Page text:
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SSH comands

Discussion in 'General Discussion' started by toplevelhost, Oct 19, 2002.

  1. toplevelhost

    toplevelhost Member

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    Does anybody know where I can find a list of ssh comands, and or maybe some instructions on how to use.


    Thanks
     
  2. mikerayner

    mikerayner Well-Known Member

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    [quote:39f99bdd21][i:39f99bdd21]Originally posted by toplevelhost[/i:39f99bdd21]

    Does anybody know where I can find a list of ssh comands, and or maybe some instructions on how to use.


    Thanks[/quote:39f99bdd21]
    by reading Linux Administration Book
     
  3. haze

    haze Well-Known Member

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    [quote:b6124e713f][i:b6124e713f]Originally posted by mikerayner[/i:b6124e713f]

    [quote:b6124e713f][i:b6124e713f]Originally posted by toplevelhost[/i:b6124e713f]

    Does anybody know where I can find a list of ssh comands, and or maybe some instructions on how to use.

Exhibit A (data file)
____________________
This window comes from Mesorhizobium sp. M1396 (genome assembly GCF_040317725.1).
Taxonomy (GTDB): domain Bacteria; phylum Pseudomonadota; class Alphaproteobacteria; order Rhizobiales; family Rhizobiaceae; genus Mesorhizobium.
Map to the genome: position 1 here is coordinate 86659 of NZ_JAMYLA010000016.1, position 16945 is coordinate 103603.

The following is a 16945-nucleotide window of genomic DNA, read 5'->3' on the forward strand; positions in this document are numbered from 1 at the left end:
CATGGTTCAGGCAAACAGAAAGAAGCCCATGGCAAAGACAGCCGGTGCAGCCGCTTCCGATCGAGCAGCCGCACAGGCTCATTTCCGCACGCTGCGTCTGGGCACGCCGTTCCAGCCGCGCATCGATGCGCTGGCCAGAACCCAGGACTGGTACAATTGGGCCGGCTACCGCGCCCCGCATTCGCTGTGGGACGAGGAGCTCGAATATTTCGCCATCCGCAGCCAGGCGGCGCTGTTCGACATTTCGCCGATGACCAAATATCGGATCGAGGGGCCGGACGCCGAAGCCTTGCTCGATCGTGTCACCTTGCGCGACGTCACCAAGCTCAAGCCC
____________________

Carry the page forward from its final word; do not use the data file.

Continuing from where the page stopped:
Thanks[/quote:b6124e713f]
    by reading Linux Administration Book[/quote:b6124e713f]
    I agree with the above. Also, I have a few basic commands listed in the faq on our web site: http://iminteractive.net/faqmanager.cgi?file=ssh&toc=faq#q1
     
  4. nitromax

    nitromax Well-Known Member

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    Here's a few SSH commands....


    cd /home/whatever
    dir = ls or ls -la
    copy = cp
    move = mv
    delete = rm
    delete tree = rm -r
    make directory = mkdir
    remove directory = rmdir

    A few notes on the Unix filesystem.
    -CAUTION: Unix gives very few warning messages about manipulating files. Eg. if you
    tell the system to delete all files or a large directory tree it will.
    -Unix uses the slash '/' whereas dos uses the backslash ''
    -Filenames have no limit on their length.
    -Files may have multiple extensions greater than 3 characters each
    (eg. backup.domains.012398)

    Useful Unix Commands

    ps=Show processes. Displays all active programs you are currently running. (Others - ps -aux, ps -axj, ps -axl )

    df=Device free. Shows hard drive usage.

    du=Disk Usage. (Others - du -h, du -hc)